Towards a better understanding of self-selection to teacher training programmes: A case study of a renowned public university in Poland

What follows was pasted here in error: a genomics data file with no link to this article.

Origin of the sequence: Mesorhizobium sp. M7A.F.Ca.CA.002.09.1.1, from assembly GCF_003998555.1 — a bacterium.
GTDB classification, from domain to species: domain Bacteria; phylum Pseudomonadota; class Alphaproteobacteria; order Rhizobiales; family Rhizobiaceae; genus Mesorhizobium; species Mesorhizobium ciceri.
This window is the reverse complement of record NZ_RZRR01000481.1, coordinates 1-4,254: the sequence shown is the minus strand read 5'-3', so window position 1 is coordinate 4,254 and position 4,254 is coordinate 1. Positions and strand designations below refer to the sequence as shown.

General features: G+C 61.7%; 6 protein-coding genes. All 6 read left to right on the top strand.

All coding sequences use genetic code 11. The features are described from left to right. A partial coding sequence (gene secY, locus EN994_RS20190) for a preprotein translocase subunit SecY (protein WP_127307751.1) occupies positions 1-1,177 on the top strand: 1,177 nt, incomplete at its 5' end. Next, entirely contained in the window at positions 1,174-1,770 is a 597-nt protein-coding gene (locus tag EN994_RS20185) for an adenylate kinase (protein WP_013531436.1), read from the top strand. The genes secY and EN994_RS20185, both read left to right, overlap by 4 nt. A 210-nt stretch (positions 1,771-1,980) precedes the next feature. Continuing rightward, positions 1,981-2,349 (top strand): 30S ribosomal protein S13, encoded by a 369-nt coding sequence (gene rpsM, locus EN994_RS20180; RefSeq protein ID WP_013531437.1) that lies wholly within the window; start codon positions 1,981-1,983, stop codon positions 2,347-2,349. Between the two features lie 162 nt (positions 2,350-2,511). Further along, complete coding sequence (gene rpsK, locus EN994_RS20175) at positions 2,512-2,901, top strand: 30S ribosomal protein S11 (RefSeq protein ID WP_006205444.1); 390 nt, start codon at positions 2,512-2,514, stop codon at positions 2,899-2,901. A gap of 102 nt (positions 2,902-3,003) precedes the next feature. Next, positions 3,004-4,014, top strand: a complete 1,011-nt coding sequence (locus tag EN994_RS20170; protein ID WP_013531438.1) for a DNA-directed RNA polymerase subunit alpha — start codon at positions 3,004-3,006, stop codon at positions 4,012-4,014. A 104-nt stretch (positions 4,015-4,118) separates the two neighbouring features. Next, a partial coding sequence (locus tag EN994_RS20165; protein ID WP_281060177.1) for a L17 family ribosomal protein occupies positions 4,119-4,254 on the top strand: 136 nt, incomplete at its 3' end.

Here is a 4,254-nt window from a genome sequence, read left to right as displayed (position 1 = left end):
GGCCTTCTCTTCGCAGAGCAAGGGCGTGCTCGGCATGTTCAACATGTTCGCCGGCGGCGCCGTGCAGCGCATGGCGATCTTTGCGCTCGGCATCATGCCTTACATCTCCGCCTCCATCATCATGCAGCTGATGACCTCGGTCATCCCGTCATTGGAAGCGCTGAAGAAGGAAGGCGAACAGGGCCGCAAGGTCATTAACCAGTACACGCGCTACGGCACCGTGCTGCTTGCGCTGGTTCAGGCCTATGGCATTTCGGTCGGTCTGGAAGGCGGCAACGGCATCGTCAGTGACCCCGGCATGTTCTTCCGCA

It is difficult to achieve high-quality education without good teachers. Therefore, it is crucial to understand who decides to become a teacher. This study leverages a large-scale administrative dataset comprising detailed records of the educational trajectories of 10 cohorts of students at the University of Warsaw, the largest higher education institution in Poland, in order to investigate self-selection to the teaching profession and to learn whether it depends on the mode of teacher training and the student’s primary field of studies. We find that the recruitment of students to the concurrent teacher training programme is characterised by adverse self-selection with respect to prior academic achievements. When it comes to consecutive programmes, pursued as an extension or specialisation within the major programme, the willingness of students to enroll in teacher training is related to their secondary school achievements, but also – and in a distinct way – to their early experience at the university. In the case of STEM and foreign language programmes, we observe adverse selection to teacher training with respect to either the student’s pre-university academic outcomes or their achievements during the first year of university studies.